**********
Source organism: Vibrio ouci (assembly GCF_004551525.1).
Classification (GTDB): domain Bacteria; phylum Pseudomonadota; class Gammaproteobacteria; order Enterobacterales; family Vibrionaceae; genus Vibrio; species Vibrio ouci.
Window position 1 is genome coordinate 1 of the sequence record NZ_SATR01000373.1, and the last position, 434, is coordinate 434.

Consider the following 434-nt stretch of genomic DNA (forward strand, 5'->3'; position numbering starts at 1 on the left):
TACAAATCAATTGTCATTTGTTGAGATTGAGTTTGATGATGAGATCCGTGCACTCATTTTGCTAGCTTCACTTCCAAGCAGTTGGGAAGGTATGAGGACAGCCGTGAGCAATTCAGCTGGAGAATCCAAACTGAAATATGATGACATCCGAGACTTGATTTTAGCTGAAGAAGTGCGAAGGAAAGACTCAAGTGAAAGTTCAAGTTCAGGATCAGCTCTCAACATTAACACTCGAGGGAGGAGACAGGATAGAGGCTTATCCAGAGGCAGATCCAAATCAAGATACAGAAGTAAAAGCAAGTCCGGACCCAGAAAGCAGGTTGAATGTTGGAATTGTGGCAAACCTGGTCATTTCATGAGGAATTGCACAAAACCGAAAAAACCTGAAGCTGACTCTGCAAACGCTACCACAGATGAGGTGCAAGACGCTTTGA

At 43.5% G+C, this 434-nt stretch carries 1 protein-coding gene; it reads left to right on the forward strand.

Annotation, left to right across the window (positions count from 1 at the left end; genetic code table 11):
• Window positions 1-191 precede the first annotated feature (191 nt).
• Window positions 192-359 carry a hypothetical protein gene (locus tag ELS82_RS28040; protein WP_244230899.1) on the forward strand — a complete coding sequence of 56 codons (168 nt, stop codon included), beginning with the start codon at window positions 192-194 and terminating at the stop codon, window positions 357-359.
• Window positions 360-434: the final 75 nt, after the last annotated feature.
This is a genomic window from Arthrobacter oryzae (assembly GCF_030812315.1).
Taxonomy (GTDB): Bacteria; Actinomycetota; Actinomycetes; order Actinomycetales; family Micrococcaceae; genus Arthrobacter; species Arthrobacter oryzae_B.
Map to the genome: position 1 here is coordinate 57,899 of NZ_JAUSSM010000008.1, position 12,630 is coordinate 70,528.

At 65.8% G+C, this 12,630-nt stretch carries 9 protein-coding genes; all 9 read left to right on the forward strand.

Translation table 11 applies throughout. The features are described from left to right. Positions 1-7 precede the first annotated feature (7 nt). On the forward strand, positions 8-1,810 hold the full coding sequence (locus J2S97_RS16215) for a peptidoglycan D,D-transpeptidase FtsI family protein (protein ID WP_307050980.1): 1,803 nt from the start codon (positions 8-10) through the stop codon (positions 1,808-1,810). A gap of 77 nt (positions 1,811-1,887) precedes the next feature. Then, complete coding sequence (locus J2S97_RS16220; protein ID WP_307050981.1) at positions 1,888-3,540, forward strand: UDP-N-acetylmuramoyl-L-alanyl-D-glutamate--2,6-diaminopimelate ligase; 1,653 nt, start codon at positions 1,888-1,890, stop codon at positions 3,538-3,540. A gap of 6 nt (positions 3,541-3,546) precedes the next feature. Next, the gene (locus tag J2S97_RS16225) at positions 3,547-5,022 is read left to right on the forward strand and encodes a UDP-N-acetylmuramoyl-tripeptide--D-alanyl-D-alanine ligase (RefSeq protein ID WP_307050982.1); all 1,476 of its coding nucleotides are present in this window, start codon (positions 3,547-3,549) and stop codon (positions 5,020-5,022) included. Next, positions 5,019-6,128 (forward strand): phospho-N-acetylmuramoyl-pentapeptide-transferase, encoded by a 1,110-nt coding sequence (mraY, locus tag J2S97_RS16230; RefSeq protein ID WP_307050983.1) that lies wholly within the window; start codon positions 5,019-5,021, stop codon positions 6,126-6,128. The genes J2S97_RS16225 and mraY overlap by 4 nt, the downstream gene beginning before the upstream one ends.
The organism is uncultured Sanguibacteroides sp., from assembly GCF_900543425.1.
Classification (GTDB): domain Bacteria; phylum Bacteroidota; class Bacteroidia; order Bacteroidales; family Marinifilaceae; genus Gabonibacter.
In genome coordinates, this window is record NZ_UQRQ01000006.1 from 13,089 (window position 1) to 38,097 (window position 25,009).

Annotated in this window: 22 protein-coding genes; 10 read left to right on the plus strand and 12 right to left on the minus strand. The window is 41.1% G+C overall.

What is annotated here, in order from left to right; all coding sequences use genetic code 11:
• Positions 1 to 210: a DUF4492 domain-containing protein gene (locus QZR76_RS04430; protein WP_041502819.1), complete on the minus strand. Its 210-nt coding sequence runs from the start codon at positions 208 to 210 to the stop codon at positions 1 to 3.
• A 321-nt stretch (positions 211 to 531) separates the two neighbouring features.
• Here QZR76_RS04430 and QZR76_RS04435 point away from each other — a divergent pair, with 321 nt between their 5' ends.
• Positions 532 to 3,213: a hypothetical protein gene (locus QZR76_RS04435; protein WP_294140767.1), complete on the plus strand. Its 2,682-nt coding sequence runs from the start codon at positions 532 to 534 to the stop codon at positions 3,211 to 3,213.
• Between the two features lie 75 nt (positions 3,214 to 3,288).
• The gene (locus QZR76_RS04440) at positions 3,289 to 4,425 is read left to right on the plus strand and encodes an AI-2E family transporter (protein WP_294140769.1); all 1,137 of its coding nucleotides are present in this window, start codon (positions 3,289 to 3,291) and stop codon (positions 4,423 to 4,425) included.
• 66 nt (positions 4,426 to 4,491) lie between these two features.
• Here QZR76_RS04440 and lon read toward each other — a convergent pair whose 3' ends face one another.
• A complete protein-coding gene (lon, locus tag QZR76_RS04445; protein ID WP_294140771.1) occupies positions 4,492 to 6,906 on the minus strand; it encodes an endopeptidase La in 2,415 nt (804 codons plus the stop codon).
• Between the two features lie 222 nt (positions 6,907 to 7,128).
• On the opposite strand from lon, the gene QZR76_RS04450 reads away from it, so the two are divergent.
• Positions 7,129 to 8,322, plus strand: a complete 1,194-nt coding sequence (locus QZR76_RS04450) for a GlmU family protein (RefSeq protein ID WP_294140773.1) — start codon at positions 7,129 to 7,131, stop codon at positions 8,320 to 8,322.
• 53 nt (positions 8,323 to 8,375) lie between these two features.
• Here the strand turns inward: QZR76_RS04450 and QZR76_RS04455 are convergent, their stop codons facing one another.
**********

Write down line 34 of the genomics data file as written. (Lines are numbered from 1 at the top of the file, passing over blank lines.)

• Here the strand turns inward: QZR76_RS04450 and QZR76_RS04455 are convergent, their stop codons facing one another.